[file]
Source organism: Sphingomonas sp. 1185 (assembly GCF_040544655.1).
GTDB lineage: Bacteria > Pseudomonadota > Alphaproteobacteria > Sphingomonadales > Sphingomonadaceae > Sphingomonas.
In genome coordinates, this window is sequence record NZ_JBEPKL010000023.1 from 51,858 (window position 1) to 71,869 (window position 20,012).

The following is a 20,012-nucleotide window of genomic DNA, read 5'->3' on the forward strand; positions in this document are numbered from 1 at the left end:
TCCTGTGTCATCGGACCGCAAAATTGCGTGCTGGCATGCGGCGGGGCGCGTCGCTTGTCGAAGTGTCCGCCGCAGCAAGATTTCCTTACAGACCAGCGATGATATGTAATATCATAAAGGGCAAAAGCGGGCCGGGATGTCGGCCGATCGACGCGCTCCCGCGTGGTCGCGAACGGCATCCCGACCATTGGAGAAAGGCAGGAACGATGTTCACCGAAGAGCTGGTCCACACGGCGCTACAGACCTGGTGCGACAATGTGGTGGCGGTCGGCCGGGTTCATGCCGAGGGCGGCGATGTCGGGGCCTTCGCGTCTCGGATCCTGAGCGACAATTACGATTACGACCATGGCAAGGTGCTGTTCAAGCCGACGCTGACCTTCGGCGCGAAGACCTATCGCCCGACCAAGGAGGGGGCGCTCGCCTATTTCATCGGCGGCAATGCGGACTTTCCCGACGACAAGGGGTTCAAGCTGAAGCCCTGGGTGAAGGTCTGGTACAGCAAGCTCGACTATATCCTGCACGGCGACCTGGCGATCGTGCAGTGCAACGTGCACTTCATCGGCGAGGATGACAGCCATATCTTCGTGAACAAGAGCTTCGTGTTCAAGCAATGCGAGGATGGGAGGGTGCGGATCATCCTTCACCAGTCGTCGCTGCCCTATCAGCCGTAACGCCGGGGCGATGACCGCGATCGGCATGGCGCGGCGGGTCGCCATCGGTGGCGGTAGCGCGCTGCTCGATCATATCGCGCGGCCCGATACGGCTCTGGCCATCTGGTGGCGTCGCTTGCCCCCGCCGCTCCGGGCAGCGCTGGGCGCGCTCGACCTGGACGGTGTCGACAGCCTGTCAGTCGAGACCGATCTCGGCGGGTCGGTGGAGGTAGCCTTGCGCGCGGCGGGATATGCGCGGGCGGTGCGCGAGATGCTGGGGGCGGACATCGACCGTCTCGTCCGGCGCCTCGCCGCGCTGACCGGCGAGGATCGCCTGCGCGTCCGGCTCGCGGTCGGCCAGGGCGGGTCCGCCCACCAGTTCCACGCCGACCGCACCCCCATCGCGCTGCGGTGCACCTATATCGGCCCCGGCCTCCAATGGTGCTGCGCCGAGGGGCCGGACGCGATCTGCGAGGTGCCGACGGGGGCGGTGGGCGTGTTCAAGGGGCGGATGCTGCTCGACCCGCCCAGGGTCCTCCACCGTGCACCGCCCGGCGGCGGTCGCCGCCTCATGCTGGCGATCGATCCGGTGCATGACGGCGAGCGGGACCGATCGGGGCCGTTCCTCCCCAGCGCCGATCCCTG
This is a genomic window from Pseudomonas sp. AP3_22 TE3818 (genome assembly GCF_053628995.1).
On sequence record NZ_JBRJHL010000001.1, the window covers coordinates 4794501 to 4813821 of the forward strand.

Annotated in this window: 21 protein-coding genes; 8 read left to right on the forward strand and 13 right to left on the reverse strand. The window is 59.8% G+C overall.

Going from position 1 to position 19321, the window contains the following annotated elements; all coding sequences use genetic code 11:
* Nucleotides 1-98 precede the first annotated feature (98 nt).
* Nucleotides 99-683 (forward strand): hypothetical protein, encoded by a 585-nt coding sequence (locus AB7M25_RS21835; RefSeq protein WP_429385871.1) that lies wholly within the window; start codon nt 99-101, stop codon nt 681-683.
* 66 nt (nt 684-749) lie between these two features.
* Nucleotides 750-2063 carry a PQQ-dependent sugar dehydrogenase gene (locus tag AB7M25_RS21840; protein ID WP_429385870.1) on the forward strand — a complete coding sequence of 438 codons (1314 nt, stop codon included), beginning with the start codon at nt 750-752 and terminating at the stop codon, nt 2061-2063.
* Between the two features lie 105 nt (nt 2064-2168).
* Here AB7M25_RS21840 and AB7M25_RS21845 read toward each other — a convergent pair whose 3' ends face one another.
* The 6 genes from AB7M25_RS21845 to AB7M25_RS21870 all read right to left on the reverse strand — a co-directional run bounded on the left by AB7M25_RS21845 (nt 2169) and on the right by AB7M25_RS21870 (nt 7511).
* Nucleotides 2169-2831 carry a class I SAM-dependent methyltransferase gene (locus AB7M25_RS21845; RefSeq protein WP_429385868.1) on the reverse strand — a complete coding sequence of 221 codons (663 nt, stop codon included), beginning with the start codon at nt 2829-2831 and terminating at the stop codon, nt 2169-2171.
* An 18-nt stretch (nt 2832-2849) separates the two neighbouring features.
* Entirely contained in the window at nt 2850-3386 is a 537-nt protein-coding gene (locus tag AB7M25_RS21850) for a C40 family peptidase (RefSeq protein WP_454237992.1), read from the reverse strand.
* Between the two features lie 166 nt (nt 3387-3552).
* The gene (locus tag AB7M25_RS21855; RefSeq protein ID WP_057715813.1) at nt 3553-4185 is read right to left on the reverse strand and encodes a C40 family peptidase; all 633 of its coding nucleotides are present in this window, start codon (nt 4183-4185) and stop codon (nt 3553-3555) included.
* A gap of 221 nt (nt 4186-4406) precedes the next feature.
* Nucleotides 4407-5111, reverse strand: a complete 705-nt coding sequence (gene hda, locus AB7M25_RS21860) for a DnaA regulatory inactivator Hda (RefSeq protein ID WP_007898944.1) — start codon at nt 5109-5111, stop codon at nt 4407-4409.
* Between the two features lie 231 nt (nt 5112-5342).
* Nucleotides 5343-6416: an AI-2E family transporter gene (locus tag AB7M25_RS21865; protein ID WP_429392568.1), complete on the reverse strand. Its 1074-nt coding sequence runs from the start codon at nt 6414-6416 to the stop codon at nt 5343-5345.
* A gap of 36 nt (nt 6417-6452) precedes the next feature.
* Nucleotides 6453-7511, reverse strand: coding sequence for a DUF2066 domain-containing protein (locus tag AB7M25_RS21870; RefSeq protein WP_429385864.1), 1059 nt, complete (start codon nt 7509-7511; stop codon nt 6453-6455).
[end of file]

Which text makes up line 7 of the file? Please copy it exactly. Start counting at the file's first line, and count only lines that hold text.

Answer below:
On sequence record NZ_JBRJHL010000001.1, the window covers coordinates 4794501 to 4813821 of the forward strand.